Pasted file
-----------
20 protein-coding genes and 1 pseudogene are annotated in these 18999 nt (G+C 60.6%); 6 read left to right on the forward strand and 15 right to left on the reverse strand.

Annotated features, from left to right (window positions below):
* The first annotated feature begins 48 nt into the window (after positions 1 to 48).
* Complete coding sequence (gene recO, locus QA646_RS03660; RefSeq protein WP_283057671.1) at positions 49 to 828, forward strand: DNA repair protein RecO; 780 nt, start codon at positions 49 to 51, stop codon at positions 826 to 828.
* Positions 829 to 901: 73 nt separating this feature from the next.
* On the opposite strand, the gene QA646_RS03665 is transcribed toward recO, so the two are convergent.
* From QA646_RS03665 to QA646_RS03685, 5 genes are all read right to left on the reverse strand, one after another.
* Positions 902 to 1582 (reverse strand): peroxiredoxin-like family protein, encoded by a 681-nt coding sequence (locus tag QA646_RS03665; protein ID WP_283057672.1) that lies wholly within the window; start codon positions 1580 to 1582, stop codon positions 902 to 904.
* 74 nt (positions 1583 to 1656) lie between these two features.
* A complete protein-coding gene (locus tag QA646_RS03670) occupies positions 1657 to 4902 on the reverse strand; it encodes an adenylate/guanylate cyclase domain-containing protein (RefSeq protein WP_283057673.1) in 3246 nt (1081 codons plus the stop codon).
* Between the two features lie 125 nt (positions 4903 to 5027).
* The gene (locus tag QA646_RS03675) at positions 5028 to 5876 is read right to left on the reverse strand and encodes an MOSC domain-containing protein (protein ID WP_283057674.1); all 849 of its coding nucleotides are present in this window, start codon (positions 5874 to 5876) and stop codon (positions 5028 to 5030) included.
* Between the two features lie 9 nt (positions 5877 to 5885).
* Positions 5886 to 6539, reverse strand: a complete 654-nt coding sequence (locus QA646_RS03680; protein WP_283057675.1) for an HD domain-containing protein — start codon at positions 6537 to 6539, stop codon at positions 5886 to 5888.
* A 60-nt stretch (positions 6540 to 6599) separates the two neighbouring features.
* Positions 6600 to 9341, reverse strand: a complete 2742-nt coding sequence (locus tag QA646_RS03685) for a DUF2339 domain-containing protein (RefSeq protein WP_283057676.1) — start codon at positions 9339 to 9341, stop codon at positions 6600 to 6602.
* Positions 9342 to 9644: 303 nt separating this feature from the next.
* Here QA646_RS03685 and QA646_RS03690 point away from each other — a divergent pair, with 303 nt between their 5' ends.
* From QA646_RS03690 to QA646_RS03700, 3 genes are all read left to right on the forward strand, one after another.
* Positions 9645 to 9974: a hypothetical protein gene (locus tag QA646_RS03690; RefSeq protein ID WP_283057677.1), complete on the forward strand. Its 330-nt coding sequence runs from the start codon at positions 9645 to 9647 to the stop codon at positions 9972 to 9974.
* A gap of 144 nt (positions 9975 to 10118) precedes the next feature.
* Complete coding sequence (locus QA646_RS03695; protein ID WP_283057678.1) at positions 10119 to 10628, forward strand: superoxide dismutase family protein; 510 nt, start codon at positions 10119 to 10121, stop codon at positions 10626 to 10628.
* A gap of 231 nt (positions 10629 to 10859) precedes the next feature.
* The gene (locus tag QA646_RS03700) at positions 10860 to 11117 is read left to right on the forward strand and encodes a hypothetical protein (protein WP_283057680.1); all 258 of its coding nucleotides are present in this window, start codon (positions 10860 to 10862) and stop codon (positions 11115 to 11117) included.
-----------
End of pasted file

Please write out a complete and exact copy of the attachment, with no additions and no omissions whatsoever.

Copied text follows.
20 protein-coding genes and 1 pseudogene are annotated in these 18999 nt (G+C 60.6%); 6 read left to right on the forward strand and 15 right to left on the reverse strand.

Annotated features, from left to right (window positions below):
* The first annotated feature begins 48 nt into the window (after positions 1 to 48).
* Complete coding sequence (gene recO, locus QA646_RS03660; RefSeq protein WP_283057671.1) at positions 49 to 828, forward strand: DNA repair protein RecO; 780 nt, start codon at positions 49 to 51, stop codon at positions 826 to 828.
* Positions 829 to 901: 73 nt separating this feature from the next.
* On the opposite strand, the gene QA646_RS03665 is transcribed toward recO, so the two are convergent.
* From QA646_RS03665 to QA646_RS03685, 5 genes are all read right to left on the reverse strand, one after another.
* Positions 902 to 1582 (reverse strand): peroxiredoxin-like family protein, encoded by a 681-nt coding sequence (locus tag QA646_RS03665; protein ID WP_283057672.1) that lies wholly within the window; start codon positions 1580 to 1582, stop codon positions 902 to 904.
* 74 nt (positions 1583 to 1656) lie between these two features.
* A complete protein-coding gene (locus tag QA646_RS03670) occupies positions 1657 to 4902 on the reverse strand; it encodes an adenylate/guanylate cyclase domain-containing protein (RefSeq protein WP_283057673.1) in 3246 nt (1081 codons plus the stop codon).
* Between the two features lie 125 nt (positions 4903 to 5027).
* The gene (locus tag QA646_RS03675) at positions 5028 to 5876 is read right to left on the reverse strand and encodes an MOSC domain-containing protein (protein ID WP_283057674.1); all 849 of its coding nucleotides are present in this window, start codon (positions 5874 to 5876) and stop codon (positions 5028 to 5030) included.
* Between the two features lie 9 nt (positions 5877 to 5885).
* Positions 5886 to 6539, reverse strand: a complete 654-nt coding sequence (locus QA646_RS03680; protein WP_283057675.1) for an HD domain-containing protein — start codon at positions 6537 to 6539, stop codon at positions 5886 to 5888.
* A 60-nt stretch (positions 6540 to 6599) separates the two neighbouring features.
* Positions 6600 to 9341, reverse strand: a complete 2742-nt coding sequence (locus tag QA646_RS03685) for a DUF2339 domain-containing protein (RefSeq protein WP_283057676.1) — start codon at positions 9339 to 9341, stop codon at positions 6600 to 6602.
* Positions 9342 to 9644: 303 nt separating this feature from the next.
* Here QA646_RS03685 and QA646_RS03690 point away from each other — a divergent pair, with 303 nt between their 5' ends.
* From QA646_RS03690 to QA646_RS03700, 3 genes are all read left to right on the forward strand, one after another.
* Positions 9645 to 9974: a hypothetical protein gene (locus tag QA646_RS03690; RefSeq protein ID WP_283057677.1), complete on the forward strand. Its 330-nt coding sequence runs from the start codon at positions 9645 to 9647 to the stop codon at positions 9972 to 9974.
* A gap of 144 nt (positions 9975 to 10118) precedes the next feature.
* Complete coding sequence (locus QA646_RS03695; protein ID WP_283057678.1) at positions 10119 to 10628, forward strand: superoxide dismutase family protein; 510 nt, start codon at positions 10119 to 10121, stop codon at positions 10626 to 10628.
* A gap of 231 nt (positions 10629 to 10859) precedes the next feature.
* The gene (locus tag QA646_RS03700) at positions 10860 to 11117 is read left to right on the forward strand and encodes a hypothetical protein (protein WP_283057680.1); all 258 of its coding nucleotides are present in this window, start codon (positions 10860 to 10862) and stop codon (positions 11115 to 11117) included.